Tree nuts were the second largest category of imported products in FY 2023, reaching $2.8 billion. India’s top imported type of tree nuts were cashews, valued at $1.4 billion, which are generally imported for processing from growing countries like Cote d’Ivoire and Ghana. India is a major producer and exporter of shelled cashews. India’s second most imported type of tree nuts were almonds, a vast majority of which were supplied by the United States, valued at $932 million. These were followed by pistachios, valued at $201 million, and areca nuts (also known as a betel nut, a chewed product consumed in many South and Southeast Asian countries), valued at $156 million.
India is the world’s largest importer of pulses, a category which contains legumes, such as lentils and beans. Pulses are a major source of protein in India, particularly for the country’s large number of vegetarians. India imported $2.6 billion of pulses in FY 2023. Lentils were the top exported pulse, valued at $1.0 billion. Lentil imports increased significantly during the past 5 years, up by $748 million (286 percent) from $262 million in FY 2019. Other major pulse imports included pigeon peas, valued at $792 million, and mung and urad beans, valued at a combined $555 million. India is a large consumer of pulses, and supplements with imported product when domestic production is insufficient. Top suppliers include Burma, Canada, and Australia.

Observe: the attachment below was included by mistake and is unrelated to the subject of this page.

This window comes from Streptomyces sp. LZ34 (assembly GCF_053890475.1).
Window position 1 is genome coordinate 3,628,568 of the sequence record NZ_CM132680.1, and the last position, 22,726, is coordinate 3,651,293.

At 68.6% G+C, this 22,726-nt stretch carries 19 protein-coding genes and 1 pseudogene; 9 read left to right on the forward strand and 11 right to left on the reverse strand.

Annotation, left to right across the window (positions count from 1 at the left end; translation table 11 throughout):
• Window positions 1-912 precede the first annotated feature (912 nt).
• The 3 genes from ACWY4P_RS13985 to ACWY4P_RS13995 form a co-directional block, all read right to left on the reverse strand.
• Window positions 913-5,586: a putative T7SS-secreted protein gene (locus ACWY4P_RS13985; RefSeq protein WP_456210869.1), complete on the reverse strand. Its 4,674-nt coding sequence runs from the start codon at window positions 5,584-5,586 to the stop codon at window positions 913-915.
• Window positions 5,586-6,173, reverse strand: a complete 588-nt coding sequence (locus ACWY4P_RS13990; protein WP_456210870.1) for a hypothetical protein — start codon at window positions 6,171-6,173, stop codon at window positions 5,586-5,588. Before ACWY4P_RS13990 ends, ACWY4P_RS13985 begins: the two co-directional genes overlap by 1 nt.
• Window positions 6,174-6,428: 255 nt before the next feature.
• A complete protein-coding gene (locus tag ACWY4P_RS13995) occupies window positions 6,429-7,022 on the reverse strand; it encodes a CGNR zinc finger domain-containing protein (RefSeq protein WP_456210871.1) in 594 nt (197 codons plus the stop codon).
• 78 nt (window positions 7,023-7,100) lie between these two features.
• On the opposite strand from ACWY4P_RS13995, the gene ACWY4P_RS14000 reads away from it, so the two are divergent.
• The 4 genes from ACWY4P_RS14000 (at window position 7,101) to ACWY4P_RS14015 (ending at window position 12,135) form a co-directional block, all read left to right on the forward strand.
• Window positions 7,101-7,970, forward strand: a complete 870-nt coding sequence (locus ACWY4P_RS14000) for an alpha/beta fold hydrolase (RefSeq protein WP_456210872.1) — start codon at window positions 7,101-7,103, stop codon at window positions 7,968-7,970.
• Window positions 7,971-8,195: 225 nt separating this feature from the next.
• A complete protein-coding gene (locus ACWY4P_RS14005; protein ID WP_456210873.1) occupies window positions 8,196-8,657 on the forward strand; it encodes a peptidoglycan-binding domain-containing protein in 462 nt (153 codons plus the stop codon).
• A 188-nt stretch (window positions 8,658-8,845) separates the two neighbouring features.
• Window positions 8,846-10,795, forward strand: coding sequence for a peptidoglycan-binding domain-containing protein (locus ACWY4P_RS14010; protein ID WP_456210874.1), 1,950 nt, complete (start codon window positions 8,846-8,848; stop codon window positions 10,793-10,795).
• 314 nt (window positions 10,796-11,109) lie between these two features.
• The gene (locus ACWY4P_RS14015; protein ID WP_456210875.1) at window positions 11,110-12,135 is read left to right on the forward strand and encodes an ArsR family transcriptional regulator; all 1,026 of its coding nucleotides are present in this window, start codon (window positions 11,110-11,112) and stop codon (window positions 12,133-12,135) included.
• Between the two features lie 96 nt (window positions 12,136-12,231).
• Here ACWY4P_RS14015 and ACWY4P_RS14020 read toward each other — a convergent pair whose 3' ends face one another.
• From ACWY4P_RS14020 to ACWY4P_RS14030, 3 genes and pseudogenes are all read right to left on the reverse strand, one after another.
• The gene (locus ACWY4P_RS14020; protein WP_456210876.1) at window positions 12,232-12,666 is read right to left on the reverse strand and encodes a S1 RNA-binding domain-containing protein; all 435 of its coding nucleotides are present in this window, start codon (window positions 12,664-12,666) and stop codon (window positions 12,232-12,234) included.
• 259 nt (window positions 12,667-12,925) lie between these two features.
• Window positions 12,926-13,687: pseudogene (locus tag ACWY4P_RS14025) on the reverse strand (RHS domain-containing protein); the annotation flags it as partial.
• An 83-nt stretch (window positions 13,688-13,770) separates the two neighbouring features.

Other major agricultural and related products imported in FY 2023 include forest products ($2.3 billion), industrial alcohols and fatty acids ($832 million), and sugar and sweeteners ($821 million). The European Union is India’s top supplier of forest products, providing mostly planks of pine, spruce, and fir. India also imported a large value of tropical woods and veneers from Malaysia and Indonesia. Industrial alcohols and fatty acids, ingredients used by both the food industry and in the production of cosmetics and detergents, were mostly imported from Indonesia and Malaysia. Nearly 95 percent of India’s imports of sugar and sweeteners were from Brazil in the form of raw cane sugar.
Opportunities for U.S. Exports
Top U.S. Agricultural and Related Product Exports to India; Million USD Fiscal Year (Oct-Sep)
Source: U.S. Census Bureau Trade Data – BICO HS-10